What Is Really At Stake for Catholic Voters in this Election

November 2016 Editorial

editorial-on-voting-artwork

In his Republic, Plato argues that we all get the government we deserve. That is, the political leaders of any given people are a direct reflection of what those people hold dear. Does a society think riches are the defining characteristic of excellence? Their leaders will no doubt be elected because they are billionaires. Does a society think military might is the most important factor? The leaders of that citizenry will be hawkish soldiers, mindful of nothing but their own ability to dominate.

These days, we all have our minds on government. The political wrangling, insincere promises, and shameless currying of favor has filled our ears and souls for many, many months now. Many in the country have been attracted to the fresh (yet, candidly too fresh) voice and bravado of Trump; many find Clinton’s supposed solicitude for the under-served comforting. I doubt many of us trust either of them, surely neither fully, but their candidacies have only reminded me how far ahead the Church is in proclaiming truth, the dignity of human freedom, the true nature of liberty and the common good. No party can do what the Church does, not even come close, as the prophets will always outrun the politicians. So what are we to do? Fr. John Lankeit of the Diocese of Phoenix fed his faithful with a sermon treating the 2016 presidential election from one of the best Catholic perspectives I have heard from the pulpit in a very long time (if you haven’t watched it, please do so).

Fr. Lankeit also begins by reminding us that we faithful Catholics will never find a lasting home here. But that does not mean we become so other-worldly that we neglect this one! As Americans, we all have the responsibility to vote; and as Catholic, we all have the duty to vote rightly. In his sermon, Fr. Lankeit teaches the faithful that we are surrounded by a myriad of important issues, and that living as a Catholic in America is not always an easy thing. Yet, political issues must be ordered properly: the depletion of our inner-cities, financial matters, racial injustice, healthcare, and the other items on both the Democratic and Republican platforms are all of concern. But they are not of equal concern, and the wise person is able to distinguish between those things which can allow for leeway and thus disagreement, and those issues which are absolute and cannot allow for any latitude.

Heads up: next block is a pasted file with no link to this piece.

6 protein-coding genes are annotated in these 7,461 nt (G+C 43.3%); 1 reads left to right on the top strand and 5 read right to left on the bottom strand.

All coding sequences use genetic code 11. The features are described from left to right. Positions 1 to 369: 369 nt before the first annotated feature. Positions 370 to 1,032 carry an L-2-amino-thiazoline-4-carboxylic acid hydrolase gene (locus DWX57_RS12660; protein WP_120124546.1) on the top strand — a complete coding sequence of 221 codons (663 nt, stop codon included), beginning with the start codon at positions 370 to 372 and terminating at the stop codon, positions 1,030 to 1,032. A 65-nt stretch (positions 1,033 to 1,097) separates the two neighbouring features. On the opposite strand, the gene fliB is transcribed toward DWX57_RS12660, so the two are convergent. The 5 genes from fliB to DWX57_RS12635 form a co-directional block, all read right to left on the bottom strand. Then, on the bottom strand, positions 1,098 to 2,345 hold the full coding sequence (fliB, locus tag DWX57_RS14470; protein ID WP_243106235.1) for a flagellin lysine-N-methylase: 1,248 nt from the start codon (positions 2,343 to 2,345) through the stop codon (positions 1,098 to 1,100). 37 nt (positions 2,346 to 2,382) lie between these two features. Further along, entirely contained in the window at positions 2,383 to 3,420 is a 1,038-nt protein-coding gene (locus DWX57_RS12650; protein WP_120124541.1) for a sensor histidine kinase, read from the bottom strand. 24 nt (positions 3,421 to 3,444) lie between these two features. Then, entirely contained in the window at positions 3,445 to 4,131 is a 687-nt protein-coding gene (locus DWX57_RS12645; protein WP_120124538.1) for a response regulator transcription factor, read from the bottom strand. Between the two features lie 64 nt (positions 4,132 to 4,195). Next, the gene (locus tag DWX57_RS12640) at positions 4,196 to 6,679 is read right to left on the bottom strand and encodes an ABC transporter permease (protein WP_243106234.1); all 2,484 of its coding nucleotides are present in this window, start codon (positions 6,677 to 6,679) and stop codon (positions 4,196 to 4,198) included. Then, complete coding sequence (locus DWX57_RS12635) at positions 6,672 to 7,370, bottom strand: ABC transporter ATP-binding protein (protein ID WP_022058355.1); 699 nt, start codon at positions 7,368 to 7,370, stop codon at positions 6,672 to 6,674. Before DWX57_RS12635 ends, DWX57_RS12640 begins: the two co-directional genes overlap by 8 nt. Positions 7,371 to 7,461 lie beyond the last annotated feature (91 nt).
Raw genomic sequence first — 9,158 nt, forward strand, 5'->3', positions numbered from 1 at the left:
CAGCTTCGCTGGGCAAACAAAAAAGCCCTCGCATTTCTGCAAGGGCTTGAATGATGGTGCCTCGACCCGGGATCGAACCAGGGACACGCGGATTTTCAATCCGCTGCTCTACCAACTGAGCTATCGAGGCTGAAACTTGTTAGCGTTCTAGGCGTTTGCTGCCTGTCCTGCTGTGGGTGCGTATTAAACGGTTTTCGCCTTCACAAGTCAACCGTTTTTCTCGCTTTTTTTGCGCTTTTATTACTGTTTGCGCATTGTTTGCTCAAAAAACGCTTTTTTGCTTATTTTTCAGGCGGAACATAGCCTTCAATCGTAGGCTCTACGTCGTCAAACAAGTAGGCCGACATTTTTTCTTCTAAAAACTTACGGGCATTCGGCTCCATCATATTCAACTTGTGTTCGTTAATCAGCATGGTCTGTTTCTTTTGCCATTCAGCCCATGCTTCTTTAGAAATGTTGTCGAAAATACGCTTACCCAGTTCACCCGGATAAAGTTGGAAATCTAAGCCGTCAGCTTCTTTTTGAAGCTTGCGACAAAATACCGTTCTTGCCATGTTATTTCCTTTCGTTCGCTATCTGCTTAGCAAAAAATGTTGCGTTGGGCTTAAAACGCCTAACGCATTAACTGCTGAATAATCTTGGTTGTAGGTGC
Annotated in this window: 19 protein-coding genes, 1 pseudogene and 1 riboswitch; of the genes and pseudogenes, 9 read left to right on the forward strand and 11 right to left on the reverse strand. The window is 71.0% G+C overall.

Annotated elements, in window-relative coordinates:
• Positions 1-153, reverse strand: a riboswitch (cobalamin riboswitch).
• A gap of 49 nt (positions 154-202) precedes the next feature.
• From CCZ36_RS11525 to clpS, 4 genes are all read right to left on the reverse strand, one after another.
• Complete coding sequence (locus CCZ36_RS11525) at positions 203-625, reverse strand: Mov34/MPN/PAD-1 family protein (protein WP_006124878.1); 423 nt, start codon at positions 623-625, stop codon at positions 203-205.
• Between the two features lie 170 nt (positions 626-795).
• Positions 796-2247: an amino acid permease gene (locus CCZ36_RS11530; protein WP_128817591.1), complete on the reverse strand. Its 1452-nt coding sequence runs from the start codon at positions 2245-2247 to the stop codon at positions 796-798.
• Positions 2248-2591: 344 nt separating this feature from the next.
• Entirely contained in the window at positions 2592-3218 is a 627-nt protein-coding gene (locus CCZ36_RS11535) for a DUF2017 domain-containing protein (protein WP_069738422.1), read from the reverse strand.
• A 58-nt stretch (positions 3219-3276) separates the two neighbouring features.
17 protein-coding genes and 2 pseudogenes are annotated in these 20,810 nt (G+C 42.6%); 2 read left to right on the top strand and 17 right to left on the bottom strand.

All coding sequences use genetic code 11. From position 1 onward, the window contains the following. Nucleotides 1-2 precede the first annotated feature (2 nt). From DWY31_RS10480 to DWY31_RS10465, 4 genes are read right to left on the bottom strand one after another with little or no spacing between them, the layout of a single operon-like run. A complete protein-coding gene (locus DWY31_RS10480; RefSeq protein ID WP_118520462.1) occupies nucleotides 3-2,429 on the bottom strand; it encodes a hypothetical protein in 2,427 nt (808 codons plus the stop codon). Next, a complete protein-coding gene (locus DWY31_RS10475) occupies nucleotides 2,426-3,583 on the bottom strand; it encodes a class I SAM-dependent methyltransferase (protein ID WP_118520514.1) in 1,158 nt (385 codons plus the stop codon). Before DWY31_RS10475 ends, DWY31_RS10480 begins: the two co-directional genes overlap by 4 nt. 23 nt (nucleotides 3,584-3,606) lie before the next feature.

Therefore, we hear how Fr. Lankeit leads his flock through an exercise of self-reflection, meant for all of us. He never names names, and he never insists on the superiority of one party over another. What he does do is simply hold up a mirror to the American voter to have each of us reflect on what we think is essential in the building up of our great nation. Is there any one issue that should be more foundational and formative than any other one issue? Is there a breaking point in what each of us would refuse to condone if asked directly? Fr. Lankeit thinks there is and we hear him very calmly and effectively preach, asking each of us:

Do you know which candidate and party in this election promotes abortion and even promises to expand its availability here at home as well as abroad?

Do you know that this candidate and party intend to make you and me pay for other people’s abortions with our tax dollars — something that has always been illegal?

Are you aware that this candidate and party, which until recently, said that abortion should be “safe, legal and rare” no longer even bothers to say that it should be rare —but rather, that it must be available any time, any place, even up to the last moment that the fully formed, full-term baby remains in the womb?

… if you do know which candidate and party want to promote and expand abortion, and you still intend to enable them to continue their war on the unborn with the help of your vote, then it is my duty as a priest to tell you that your soul will be in grave danger, especially if you present yourself for Holy Communion.

How many of us preachers have this kind of love for our people, this kind of love for the confused parishioner who gets overwhelmed by all the voices, and the cacophony of an election year? I want to thank Fr. Lankeit in these pages for his clear message and parrhesia in proclaiming the fullness of the Faith.

It may surprise many modern-minded Catholics that to be “in communion” is a requirement for receiving communion. Those who willingly jeopardize innocent life, and freely allow the powerful to cooperate with the murder of the unborn are, sadly, not in communion with Christ’s Church. They may argue on why their vote for the anti-life candidate was justified, abortion being one platform point among many. But the killing of the innocent is never justified. Never. Without people whose lives have been protected and nourished, all other laws are meaningless; life is not just one issue among many, but is necessarily the foundational, and indispensable, issue on which all other policies depend.